Najib’s Stepson Bought House in London With 1MDB Funds, Says WSJ

  • Malaysia state fund 1MDB under global probes over finances
  • Riza Aziz also bought houses in U.S. with funds, WSJ says

The stepson of Malaysian Prime Minister Najib Razak allegedly used funds originating from a troubled state investment company to buy a house in central London in 2012, the Wall Street Journal reported Thursday.

LONDON, ENGLAND - DECEMBER 09:  Riza Aziz attends the UK Film Premiere of "Daddy's Home" at Vue West End on December 9, 2015 in London, England.  (Photo by Karwai Tang/WireImage)
Riza Aziz.
Photographer: Karwai Tang/WireImage via Getty Images

Riza Aziz spent 23.25 million pounds ($34 million) on the property located in London’s exclusive Belgravia neighborhood, the paper said, citing people it didn’t identify. The registered owner of the house is Qentas Holdings Ltd., a company based in the British Virgin Islands of which Riza is the beneficial owner, it said.

Investigators believed the money used by Riza to buy the U.K. house, $50 million worth of properties in New York and Los Angeles and to finance the 2013 movie “The Wolf of Wall Street” was diverted from 1Malaysia Development Bhd., according to the report.

The Kuala Lumpur-based fund, whose advisory board has been headed by Najib, is embroiled in multiple global probes related to allegations of money laundering and embezzlement. It missed interest payments on two bonds in the past month amid a dispute with Abu Dhabi’s sovereign wealth fund. Both Najib and 1MDB have denied wrongdoing.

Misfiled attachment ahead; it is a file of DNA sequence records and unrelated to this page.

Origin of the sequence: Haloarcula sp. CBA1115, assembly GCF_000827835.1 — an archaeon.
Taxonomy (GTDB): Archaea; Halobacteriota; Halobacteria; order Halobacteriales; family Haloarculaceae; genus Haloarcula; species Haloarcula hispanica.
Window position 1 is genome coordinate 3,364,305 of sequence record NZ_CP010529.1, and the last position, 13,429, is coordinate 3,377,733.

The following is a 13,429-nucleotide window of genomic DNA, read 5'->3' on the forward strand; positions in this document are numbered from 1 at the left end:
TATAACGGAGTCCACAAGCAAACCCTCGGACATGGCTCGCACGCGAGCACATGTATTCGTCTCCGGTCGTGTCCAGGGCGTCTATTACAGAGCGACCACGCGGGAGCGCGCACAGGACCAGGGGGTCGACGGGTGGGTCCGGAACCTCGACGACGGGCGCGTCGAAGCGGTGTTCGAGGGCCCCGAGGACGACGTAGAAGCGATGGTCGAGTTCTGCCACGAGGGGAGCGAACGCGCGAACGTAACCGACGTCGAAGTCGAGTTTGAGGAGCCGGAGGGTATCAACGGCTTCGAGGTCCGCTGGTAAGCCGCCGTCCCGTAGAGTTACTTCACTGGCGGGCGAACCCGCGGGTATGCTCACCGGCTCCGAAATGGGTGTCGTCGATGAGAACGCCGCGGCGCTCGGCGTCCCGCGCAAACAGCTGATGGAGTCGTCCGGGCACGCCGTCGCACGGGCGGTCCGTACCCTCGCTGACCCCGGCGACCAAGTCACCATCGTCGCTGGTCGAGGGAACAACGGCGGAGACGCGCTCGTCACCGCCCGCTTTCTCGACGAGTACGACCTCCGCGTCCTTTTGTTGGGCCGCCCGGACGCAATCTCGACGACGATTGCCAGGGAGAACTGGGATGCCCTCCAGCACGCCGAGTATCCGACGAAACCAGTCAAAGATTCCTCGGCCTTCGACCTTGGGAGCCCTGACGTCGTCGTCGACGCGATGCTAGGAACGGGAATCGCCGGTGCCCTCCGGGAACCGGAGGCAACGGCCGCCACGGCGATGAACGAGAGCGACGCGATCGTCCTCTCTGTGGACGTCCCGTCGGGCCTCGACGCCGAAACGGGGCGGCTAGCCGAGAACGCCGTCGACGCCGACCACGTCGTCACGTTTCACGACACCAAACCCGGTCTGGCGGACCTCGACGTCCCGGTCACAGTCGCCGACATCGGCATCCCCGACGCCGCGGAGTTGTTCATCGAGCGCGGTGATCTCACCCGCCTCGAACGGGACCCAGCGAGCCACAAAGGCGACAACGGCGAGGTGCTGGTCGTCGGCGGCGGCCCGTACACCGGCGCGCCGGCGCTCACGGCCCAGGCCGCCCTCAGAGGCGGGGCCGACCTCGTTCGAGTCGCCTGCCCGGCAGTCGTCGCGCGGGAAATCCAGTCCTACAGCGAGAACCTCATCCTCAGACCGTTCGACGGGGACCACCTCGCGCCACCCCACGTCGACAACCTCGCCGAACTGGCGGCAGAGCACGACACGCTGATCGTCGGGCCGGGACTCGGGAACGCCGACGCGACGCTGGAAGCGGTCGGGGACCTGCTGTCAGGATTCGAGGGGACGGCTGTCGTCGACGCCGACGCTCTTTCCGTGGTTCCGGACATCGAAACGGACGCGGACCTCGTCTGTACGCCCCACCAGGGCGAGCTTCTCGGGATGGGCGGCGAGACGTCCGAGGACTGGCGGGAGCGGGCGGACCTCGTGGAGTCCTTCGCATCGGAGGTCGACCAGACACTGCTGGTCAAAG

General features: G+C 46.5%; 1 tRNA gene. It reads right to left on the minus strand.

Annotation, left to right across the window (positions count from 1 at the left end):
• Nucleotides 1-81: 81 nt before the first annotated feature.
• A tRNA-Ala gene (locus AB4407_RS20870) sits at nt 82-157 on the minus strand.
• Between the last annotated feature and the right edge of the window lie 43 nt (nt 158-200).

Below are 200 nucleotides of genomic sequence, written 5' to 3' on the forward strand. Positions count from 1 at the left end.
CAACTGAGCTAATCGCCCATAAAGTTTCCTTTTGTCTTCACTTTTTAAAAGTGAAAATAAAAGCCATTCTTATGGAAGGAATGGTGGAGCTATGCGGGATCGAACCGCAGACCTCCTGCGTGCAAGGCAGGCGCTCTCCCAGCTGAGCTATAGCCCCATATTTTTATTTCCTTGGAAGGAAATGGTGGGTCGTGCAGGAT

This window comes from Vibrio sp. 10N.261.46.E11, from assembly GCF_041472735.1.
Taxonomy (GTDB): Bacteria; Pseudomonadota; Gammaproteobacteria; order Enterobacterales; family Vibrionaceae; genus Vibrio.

1MDB has nothing to add to earlier statements, the fund said Thursday in response to queries from Bloomberg. Red Granite Pictures, a company partly owned by Riza, told Bloomberg this month it’s cooperating with inquiries amid a report it indirectly obtained funds from 1MDB. The company said it’s confident all money it received had been proper, and that "it will be clear that neither Riza Aziz nor Red Granite has done anything wrong," according to an e-mailed reply to queries by Bloomberg News.

The Hollywood production company and Najib’s office didn’t immediately reply to e-mails seeking comment.

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